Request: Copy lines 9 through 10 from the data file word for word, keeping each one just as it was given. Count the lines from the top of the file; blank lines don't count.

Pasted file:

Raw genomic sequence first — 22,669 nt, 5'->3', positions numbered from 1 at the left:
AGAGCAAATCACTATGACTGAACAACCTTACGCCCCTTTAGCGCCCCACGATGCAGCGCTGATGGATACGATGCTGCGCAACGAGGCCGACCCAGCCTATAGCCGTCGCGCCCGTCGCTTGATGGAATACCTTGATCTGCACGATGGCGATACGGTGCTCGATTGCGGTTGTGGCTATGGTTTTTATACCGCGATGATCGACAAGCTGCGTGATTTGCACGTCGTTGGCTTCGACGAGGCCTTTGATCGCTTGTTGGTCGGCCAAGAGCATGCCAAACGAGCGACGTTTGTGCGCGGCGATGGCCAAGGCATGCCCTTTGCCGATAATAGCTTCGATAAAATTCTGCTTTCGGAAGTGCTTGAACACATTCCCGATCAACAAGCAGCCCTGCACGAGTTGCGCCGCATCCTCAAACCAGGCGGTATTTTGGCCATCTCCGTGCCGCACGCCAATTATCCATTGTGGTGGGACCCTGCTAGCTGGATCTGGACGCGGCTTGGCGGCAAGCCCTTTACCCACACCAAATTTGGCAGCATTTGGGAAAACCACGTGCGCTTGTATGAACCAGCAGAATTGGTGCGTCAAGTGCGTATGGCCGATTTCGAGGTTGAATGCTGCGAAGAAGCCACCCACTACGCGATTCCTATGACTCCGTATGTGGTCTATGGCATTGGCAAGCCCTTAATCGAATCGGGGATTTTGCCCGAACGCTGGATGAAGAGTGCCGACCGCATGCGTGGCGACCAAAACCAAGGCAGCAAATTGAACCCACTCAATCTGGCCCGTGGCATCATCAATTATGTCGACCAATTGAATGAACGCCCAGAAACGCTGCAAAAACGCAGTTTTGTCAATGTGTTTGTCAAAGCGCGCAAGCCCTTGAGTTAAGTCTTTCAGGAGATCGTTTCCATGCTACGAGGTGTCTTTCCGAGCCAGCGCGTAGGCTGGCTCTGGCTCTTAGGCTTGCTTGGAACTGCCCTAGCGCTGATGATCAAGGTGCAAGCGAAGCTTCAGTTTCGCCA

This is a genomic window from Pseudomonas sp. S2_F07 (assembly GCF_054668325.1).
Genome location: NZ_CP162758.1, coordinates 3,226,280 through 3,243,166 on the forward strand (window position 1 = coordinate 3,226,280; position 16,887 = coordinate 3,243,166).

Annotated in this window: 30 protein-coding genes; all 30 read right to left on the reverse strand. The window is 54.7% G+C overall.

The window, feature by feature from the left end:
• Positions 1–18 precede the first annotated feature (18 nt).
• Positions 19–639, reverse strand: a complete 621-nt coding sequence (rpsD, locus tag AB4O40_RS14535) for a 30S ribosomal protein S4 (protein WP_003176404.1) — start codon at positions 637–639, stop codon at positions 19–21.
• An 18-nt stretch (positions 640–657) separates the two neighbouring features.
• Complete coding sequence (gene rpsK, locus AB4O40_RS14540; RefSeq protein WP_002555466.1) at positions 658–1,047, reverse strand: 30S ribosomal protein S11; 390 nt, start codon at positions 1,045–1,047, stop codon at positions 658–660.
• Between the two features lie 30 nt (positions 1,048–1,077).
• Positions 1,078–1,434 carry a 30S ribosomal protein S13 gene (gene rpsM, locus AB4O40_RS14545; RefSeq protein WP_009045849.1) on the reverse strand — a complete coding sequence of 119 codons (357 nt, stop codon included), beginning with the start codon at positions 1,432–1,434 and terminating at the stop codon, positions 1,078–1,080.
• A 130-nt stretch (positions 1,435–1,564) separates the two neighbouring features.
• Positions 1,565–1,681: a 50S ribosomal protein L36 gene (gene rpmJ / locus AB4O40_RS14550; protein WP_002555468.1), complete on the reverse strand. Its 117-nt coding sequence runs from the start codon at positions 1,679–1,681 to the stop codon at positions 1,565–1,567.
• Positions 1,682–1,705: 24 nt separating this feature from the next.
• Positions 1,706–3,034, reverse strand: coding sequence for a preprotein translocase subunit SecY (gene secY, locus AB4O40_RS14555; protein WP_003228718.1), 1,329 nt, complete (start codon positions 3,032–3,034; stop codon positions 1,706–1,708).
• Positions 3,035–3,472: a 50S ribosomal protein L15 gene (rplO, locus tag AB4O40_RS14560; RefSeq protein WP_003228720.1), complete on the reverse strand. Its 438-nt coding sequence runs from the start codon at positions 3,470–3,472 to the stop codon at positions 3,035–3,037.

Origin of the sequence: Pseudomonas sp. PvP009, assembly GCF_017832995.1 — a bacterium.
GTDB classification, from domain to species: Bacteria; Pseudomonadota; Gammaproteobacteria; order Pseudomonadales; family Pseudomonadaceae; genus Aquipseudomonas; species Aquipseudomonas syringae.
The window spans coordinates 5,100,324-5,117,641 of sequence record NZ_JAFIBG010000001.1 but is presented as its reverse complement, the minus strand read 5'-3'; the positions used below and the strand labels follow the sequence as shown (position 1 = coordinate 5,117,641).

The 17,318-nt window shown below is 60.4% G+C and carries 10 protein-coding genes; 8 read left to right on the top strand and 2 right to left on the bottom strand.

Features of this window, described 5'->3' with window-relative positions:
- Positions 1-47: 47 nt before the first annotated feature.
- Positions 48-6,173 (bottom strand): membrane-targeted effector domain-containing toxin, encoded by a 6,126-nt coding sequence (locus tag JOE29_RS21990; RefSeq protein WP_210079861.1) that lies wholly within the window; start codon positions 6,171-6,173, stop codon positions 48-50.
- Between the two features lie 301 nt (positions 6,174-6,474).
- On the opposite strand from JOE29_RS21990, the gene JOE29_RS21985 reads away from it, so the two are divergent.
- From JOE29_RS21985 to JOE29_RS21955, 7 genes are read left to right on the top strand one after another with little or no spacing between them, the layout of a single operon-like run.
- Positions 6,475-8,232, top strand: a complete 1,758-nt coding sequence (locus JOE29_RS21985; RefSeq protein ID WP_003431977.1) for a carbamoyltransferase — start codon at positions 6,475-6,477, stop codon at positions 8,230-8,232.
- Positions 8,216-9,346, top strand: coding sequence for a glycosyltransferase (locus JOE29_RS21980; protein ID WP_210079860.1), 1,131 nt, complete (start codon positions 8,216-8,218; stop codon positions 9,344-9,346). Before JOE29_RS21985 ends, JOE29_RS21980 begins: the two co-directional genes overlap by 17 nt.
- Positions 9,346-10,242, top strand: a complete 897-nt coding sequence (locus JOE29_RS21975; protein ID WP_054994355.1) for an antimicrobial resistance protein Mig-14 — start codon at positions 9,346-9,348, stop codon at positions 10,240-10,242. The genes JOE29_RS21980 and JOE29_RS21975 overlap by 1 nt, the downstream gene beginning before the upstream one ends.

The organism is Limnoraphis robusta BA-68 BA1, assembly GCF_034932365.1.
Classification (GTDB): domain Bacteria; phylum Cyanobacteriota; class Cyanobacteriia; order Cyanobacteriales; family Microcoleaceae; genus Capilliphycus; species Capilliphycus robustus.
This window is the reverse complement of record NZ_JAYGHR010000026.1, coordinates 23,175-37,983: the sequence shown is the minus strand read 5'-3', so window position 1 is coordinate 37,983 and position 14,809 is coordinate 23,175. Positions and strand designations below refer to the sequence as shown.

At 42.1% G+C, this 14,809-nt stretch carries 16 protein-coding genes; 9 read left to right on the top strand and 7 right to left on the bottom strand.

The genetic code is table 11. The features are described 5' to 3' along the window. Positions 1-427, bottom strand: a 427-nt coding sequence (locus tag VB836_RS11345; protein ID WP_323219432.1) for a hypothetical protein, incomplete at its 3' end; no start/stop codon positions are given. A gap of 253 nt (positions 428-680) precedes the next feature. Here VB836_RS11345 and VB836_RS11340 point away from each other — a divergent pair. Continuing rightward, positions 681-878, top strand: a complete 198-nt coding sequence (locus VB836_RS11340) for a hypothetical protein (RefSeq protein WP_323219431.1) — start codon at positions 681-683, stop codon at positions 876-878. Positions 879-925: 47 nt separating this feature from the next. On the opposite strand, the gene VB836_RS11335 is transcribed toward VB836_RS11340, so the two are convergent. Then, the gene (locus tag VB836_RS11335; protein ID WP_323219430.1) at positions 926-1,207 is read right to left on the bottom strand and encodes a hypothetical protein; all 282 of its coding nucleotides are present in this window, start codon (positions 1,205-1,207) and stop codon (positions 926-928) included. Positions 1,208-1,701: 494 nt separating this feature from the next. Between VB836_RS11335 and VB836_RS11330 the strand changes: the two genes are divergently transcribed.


• An 18-nt stretch (positions 640–657) separates the two neighbouring features.
• Complete coding sequence (gene rpsK, locus AB4O40_RS14540; RefSeq protein WP_002555466.1) at positions 658–1,047, reverse strand: 30S ribosomal protein S11; 390 nt, start codon at positions 1,045–1,047, stop codon at positions 658–660.